Ugh Rachel, I'm still confused. Can I get more help?
It’s okay! This all can get complicated fast. Book a virtual consult with me and I’ll hold your hand and guide you through a plan made exactly for YOU and YOUR baby!
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Thank you for this informative piece Rachel! I appreciate the content is a little old but was just wondering.. what adjustments if any we would need to make to this if the baby is cluster feeding all day long? Many thanks!
Hi Olina! It depends- if your baby is cluster feeding all day, every day, for many days in a row, I suggest seeing an IBCLC for a milk supply check-up and weight check before starting to pump to build a stash. It’s always important to make sure that any milk you pumped doesn’t need to be fed to baby- the point of a milk stash is that it should always be extra/bonus milk and babies cluster feed for lots of different reasons.
This is such helpful information! I’m so glad I came across this post. Thank you! I just started regular pumping at 6 weeks following these guidelines. My baby feeds on one breast at each feeding and I alternate sides each feeding. She feeds 8 times on a regular day, so she is typically feeding on the same side for the first feed of the day, meaning I’m pumping the same breast each time. Is there any reason I should have her try to feed on the other side so I alternate what side is being pumped? Or is that recommendation more for folks who’s babies feed on both breasts each feeding?
Pump both breasts even if she ate only on one side!
Hello – I know this is an old thread but this is exactly my question! Why do you recommend to pump both breasts if they only feed one side? Isn’t that essentially adding two additional feeds?
Hi Rachel, thank you for this article! Can you please give your advice on my breastfeeding journey? My daughter is about to be 2 months old and I didn’t know I would have a problem with my supply due to a hypothyroid (I’ve been medicating for the hormone for almost ten years since I don’t have the organ). When she was born she was gain about 1oz of weight a week, but then bc of fears around her not regularly pooping I started to pump around 3 weeks to be sure of how much I was giving her. I noticed that she doesn’t empty my breasts and as the day fleas by I don’t produce much. I read that with a hypothyroid it can be difficult to empty the breasts. I want to keep latching her, but I feel like I’m slowly moving into having no choice but to exclusively pump and that’s not what I want to have to do. Please help with your suggestions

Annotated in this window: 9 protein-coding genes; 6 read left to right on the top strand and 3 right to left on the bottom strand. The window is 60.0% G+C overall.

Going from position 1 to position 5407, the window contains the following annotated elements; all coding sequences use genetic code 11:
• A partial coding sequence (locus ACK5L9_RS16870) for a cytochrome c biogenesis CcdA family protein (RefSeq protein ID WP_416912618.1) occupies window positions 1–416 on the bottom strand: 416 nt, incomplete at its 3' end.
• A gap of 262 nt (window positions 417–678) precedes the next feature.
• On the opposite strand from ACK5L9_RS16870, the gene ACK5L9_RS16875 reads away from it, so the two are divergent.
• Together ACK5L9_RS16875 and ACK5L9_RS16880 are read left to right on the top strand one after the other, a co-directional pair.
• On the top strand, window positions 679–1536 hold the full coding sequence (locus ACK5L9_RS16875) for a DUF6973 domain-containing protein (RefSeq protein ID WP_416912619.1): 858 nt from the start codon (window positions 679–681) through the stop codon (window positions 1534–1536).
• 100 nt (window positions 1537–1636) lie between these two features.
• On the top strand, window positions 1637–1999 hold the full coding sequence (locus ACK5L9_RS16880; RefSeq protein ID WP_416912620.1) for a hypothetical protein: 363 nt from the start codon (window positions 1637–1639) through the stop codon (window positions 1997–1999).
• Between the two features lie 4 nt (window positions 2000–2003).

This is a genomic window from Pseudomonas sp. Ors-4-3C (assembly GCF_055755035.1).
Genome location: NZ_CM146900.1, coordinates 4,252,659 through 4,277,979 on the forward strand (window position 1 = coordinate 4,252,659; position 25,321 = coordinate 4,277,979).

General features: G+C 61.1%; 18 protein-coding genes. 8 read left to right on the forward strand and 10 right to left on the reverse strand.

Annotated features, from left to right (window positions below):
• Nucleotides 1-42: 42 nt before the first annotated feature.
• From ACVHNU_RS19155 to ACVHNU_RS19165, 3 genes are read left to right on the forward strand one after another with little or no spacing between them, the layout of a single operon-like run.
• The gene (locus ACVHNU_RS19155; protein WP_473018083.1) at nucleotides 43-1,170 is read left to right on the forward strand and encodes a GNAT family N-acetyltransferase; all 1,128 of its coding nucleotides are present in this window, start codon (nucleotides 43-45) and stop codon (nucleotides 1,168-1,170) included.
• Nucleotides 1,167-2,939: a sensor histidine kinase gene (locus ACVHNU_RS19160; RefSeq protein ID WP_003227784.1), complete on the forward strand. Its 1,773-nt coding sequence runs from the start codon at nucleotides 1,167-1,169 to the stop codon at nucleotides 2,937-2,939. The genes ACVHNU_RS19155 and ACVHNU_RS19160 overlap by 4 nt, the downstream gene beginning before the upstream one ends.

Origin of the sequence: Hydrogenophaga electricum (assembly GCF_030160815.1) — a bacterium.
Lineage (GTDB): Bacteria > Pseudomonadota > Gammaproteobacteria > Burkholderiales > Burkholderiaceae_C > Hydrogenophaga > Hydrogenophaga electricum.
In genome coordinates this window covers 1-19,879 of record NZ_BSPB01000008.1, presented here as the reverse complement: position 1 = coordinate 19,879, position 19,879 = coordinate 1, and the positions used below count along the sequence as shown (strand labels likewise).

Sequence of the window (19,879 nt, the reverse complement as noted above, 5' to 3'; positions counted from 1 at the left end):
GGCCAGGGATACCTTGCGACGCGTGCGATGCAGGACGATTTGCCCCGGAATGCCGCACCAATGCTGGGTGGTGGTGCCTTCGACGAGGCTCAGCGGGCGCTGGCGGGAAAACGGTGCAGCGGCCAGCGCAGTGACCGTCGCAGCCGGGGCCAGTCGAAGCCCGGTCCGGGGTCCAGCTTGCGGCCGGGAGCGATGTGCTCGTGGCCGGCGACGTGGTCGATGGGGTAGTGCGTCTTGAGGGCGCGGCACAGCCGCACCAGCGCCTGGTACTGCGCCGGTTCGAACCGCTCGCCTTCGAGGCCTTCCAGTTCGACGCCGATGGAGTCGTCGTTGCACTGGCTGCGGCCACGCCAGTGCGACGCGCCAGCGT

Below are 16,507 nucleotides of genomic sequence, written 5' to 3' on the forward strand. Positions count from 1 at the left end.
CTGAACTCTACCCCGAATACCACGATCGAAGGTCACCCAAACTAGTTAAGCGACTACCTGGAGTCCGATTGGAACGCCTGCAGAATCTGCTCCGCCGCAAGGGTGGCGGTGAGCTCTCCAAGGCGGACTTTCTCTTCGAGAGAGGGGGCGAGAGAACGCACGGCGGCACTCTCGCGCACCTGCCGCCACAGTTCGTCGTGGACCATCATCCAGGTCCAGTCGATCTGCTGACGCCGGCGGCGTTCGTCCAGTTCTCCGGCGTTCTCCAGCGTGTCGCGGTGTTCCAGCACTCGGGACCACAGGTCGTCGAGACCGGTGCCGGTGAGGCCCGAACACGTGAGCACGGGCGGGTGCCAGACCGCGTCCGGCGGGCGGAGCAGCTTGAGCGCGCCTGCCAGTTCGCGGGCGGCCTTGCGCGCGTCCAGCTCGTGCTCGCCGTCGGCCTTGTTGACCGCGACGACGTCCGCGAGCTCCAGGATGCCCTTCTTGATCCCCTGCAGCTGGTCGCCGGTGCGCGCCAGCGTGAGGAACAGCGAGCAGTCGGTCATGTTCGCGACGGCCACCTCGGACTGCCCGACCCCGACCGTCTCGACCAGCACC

Thank you for this information. If I need to nurse in both sides during the first morning feed, should I be double pumping after the nursing session is finished? Or just pumping the last side that baby nursed on? Also, is it too late to train my baby/breasts to feed only on one side? He currently spendd 15-20 minutes on each side and is 8 weeks old.
I’m EBF and babe is 8 weeks. I feel like I have a low supply in the afternoon/evening so I wanted to boost my supply and I think I overdid it and had an oversupply for a couple days. We’re back on track now but I still feel like I’m not producing enough. Seems like I either don’t produce enough or produce too much ☹️ How many times a day should I really be pumping? After every feeding?
Hello. I have been breastfeeding for 10 months. My baby now will not nurse at all. He will take a bottle of milk but I can only get 1-2oz a pumping session. How do I get more milk to be able to feed him still? I really do not want to give him formula. I am desperate and so devastated he won’t nurse anymore.
One heartbroken mama
I’m sorry Amanda! You need to meet with an IBCLC to figure out what’s happening and how to fix it.
Hi! I breastfeed on one side each feed only. I started using a Haaka pump on the other side as soon as we came home from the hospital & have a decent freezer supply from it! My son is 7 weeks old now & my supply has leveled off. I don’t need to add to my freezer supply right now. Will I be able to start this process later on when my current freezer stash gets low? I nursed for 2 yrs with my first & plan to do the same with #2 (God willing). Will my body reject pumping down the road if I don’t start now?
Hi! Typically bodies don’t reject pumping (it’s not like bottle refusal) so I don’t think you’ll have any problems.
Hi Rachel, I have been breastfeeding a pumping since early on (pumping started when he was 2 days old). Straight away, I was pumping 2-4 oz per session.
Since 7 weeks postpartum, I noticed a drastic decrease in pumping output. Output per session is about .75-1.75 oz. There have been no changes in my life and I believe my pumping tools are still intact. I am using a hospital grade pump and am going to request a new one just in case the issue is my pump.
My baby seems to be satisfied after every breastfeeding session and he is gaining weight as well as adequate diaper changes. I have him at the breast often since he does not like the bottle at this time.
My concern is what if I don’t make enough to satisfy him at the breast when the demand in ounces increases as he gets older/bigger. I am also concerned that I will not be able to create a stash for when I return to work with such minimal pump output.
I appreciate your advice. Thank you in advance!
If you’re concerned about supply I’d love to do a virtual visit with you. I can’t give personalized advice here but it sounds like you are putting a TON of work into breastfeeding and pumping and should be proud of yourself!
Hi I’m going to be a new momma in March! I am going to breastfeed her for the first 3 months of her life! Starting the day I have her! I want to pump for the first week or 2 daily to have enough milk in the fridge and freezer to last every feeding for the 3 months so after I first week or 2 I don’t have to worry about pumping anymore and ill be able to dry myself up so im not hurting how much oz a day for the first week or 2 if possible do I need to pump to freeze while feeding her daily on top of it so I don’t dry myself out! Please help